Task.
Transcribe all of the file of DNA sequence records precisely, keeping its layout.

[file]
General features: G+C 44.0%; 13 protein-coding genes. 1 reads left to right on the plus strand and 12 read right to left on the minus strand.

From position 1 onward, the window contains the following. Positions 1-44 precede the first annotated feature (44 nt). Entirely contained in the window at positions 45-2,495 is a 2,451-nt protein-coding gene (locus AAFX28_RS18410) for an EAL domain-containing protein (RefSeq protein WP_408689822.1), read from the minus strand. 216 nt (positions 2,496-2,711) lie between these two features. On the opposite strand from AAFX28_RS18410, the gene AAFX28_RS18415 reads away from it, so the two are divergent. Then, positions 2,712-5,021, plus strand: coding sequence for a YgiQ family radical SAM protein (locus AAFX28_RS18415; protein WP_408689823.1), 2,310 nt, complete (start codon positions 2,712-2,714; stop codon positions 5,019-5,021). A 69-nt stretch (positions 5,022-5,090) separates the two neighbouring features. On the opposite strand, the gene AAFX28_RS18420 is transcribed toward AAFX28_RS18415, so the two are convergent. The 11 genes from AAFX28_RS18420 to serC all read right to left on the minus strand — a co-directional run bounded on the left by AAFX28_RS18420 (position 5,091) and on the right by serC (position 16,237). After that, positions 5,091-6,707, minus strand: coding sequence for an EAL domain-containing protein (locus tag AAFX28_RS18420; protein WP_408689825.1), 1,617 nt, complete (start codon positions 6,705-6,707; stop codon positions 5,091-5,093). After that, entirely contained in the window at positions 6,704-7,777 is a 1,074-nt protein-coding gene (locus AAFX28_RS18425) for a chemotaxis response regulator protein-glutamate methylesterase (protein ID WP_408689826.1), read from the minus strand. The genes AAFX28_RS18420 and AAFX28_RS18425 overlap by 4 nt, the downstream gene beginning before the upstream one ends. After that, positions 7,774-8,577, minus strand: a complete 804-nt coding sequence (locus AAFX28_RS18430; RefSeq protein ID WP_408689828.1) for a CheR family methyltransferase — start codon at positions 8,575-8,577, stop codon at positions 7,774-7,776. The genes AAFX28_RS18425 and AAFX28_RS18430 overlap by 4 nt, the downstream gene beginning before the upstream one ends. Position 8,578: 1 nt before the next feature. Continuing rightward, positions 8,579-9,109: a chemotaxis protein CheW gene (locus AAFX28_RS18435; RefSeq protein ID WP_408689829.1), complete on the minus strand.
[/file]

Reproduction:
General features: G+C 44.0%; 13 protein-coding genes. 1 reads left to right on the plus strand and 12 read right to left on the minus strand.

From position 1 onward, the window contains the following. Positions 1-44 precede the first annotated feature (44 nt). Entirely contained in the window at positions 45-2,495 is a 2,451-nt protein-coding gene (locus AAFX28_RS18410) for an EAL domain-containing protein (RefSeq protein WP_408689822.1), read from the minus strand. 216 nt (positions 2,496-2,711) lie between these two features. On the opposite strand from AAFX28_RS18410, the gene AAFX28_RS18415 reads away from it, so the two are divergent. Then, positions 2,712-5,021, plus strand: coding sequence for a YgiQ family radical SAM protein (locus AAFX28_RS18415; protein WP_408689823.1), 2,310 nt, complete (start codon positions 2,712-2,714; stop codon positions 5,019-5,021). A 69-nt stretch (positions 5,022-5,090) separates the two neighbouring features. On the opposite strand, the gene AAFX28_RS18420 is transcribed toward AAFX28_RS18415, so the two are convergent. The 11 genes from AAFX28_RS18420 to serC all read right to left on the minus strand — a co-directional run bounded on the left by AAFX28_RS18420 (position 5,091) and on the right by serC (position 16,237). After that, positions 5,091-6,707, minus strand: coding sequence for an EAL domain-containing protein (locus tag AAFX28_RS18420; protein WP_408689825.1), 1,617 nt, complete (start codon positions 6,705-6,707; stop codon positions 5,091-5,093). After that, entirely contained in the window at positions 6,704-7,777 is a 1,074-nt protein-coding gene (locus AAFX28_RS18425) for a chemotaxis response regulator protein-glutamate methylesterase (protein ID WP_408689826.1), read from the minus strand. The genes AAFX28_RS18420 and AAFX28_RS18425 overlap by 4 nt, the downstream gene beginning before the upstream one ends. After that, positions 7,774-8,577, minus strand: a complete 804-nt coding sequence (locus AAFX28_RS18430; RefSeq protein ID WP_408689828.1) for a CheR family methyltransferase — start codon at positions 8,575-8,577, stop codon at positions 7,774-7,776. The genes AAFX28_RS18425 and AAFX28_RS18430 overlap by 4 nt, the downstream gene beginning before the upstream one ends. Position 8,578: 1 nt before the next feature. Continuing rightward, positions 8,579-9,109: a chemotaxis protein CheW gene (locus AAFX28_RS18435; RefSeq protein ID WP_408689829.1), complete on the minus strand.